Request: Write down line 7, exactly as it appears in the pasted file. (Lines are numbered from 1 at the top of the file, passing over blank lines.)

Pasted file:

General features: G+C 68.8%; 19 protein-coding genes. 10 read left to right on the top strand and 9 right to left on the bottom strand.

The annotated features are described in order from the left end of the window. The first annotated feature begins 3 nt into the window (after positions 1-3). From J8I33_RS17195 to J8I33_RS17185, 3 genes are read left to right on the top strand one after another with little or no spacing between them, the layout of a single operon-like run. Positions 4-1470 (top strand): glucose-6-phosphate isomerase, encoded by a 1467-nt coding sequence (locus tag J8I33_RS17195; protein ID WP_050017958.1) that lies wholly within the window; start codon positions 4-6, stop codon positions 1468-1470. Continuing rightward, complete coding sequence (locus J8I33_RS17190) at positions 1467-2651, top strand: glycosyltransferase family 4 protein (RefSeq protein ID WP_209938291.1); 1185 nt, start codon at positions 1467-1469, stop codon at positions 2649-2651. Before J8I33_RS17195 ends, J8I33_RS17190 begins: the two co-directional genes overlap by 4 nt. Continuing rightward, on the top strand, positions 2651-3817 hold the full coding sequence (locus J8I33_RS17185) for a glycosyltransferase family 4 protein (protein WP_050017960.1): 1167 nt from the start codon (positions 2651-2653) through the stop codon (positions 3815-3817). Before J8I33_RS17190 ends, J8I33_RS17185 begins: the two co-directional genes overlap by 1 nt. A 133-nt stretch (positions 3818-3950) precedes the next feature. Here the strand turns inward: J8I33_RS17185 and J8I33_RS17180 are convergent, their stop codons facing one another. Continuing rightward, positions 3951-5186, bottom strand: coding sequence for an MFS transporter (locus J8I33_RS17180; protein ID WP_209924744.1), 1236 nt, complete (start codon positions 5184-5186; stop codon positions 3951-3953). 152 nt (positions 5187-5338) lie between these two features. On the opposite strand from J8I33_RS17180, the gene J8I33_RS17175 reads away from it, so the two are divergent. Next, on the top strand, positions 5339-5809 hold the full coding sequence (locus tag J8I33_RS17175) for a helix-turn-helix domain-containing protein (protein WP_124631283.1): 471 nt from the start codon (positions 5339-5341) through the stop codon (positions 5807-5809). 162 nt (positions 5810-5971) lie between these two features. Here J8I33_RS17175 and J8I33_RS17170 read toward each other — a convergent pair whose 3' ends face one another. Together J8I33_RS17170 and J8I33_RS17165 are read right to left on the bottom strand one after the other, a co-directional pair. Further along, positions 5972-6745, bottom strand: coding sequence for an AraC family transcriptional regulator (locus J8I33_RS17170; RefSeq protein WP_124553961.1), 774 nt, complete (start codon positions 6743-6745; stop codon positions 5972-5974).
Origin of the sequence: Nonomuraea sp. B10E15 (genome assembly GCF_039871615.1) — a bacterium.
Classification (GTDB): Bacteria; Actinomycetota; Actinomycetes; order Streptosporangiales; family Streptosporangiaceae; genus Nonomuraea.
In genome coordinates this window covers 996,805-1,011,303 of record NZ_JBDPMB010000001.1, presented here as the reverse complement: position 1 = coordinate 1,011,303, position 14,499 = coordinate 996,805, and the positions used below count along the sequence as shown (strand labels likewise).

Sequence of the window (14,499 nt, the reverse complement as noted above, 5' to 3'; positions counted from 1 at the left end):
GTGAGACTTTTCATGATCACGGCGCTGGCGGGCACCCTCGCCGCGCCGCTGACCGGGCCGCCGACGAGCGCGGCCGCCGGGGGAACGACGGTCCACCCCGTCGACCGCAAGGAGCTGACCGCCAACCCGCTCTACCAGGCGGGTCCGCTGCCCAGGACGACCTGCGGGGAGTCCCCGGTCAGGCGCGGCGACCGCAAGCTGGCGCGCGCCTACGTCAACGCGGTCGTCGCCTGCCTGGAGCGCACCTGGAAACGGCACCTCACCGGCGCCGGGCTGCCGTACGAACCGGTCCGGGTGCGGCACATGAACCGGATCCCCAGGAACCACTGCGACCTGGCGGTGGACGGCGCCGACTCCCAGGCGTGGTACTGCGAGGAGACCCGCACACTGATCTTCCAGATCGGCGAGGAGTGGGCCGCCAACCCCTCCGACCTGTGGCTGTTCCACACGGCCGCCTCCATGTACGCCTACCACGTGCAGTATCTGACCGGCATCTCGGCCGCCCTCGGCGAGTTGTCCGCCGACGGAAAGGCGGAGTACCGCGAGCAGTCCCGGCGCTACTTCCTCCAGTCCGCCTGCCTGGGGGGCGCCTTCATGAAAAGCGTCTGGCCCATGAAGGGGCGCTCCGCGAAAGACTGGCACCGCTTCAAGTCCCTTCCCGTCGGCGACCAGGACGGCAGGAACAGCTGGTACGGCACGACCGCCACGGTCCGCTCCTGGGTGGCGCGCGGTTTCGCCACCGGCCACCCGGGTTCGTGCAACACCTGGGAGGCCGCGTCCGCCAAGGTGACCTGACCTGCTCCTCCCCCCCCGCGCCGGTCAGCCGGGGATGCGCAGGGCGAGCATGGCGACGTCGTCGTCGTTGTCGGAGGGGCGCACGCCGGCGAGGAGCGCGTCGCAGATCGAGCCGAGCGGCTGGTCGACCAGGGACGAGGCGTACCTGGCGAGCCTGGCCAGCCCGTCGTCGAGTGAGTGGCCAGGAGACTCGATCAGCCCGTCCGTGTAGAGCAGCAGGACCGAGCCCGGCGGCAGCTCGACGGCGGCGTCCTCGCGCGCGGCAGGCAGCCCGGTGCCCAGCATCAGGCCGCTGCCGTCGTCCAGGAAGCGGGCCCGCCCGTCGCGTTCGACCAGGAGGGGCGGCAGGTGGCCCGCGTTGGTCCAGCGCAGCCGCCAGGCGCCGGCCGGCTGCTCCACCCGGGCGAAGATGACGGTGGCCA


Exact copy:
GTGAGACTTTTCATGATCACGGCGCTGGCGGGCACCCTCGCCGCGCCGCTGACCGGGCCGCCGACGAGCGCGGCCGCCGGGGGAACGACGGTCCACCCCGTCGACCGCAAGGAGCTGACCGCCAACCCGCTCTACCAGGCGGGTCCGCTGCCCAGGACGACCTGCGGGGAGTCCCCGGTCAGGCGCGGCGACCGCAAGCTGGCGCGCGCCTACGTCAACGCGGTCGTCGCCTGCCTGGAGCGCACCTGGAAACGGCACCTCACCGGCGCCGGGCTGCCGTACGAACCGGTCCGGGTGCGGCACATGAACCGGATCCCCAGGAACCACTGCGACCTGGCGGTGGACGGCGCCGACTCCCAGGCGTGGTACTGCGAGGAGACCCGCACACTGATCTTCCAGATCGGCGAGGAGTGGGCCGCCAACCCCTCCGACCTGTGGCTGTTCCACACGGCCGCCTCCATGTACGCCTACCACGTGCAGTATCTGACCGGCATCTCGGCCGCCCTCGGCGAGTTGTCCGCCGACGGAAAGGCGGAGTACCGCGAGCAGTCCCGGCGCTACTTCCTCCAGTCCGCCTGCCTGGGGGGCGCCTTCATGAAAAGCGTCTGGCCCATGAAGGGGCGCTCCGCGAAAGACTGGCACCGCTTCAAGTCCCTTCCCGTCGGCGACCAGGACGGCAGGAACAGCTGGTACGGCACGACCGCCACGGTCCGCTCCTGGGTGGCGCGCGGTTTCGCCACCGGCCACCCGGGTTCGTGCAACACCTGGGAGGCCGCGTCCGCCAAGGTGACCTGACCTGCTCCTCCCCCCCCGCGCCGGTCAGCCGGGGATGCGCAGGGCGAGCATGGCGACGTCGTCGTCGTTGTCGGAGGGGCGCACGCCGGCGAGGAGCGCGTCGCAGATCGAGCCGAGCGGCTGGTCGACCAGGGACGAGGCGTACCTGGCGAGCCTGGCCAGCCCGTCGTCGAGTGAGTGGCCAGGAGACTCGATCAGCCCGTCCGTGTAGAGCAGCAGGACCGAGCCCGGCGGCAGCTCGACGGCGGCGTCCTCGCGCGCGGCAGGCAGCCCGGTGCCCAGCATCAGGCCGCTGCCGTCGTCCAGGAAGCGGGCCCGCCCGTCGCGTTCGACCAGGAGGGGCGGCAGGTGGCCCGCGTTGGTCCAGCGCAGCCGCCAGGCGCCGGCCGGCTGCTCCACCCGGGCGAAGATGACGGTGGCCA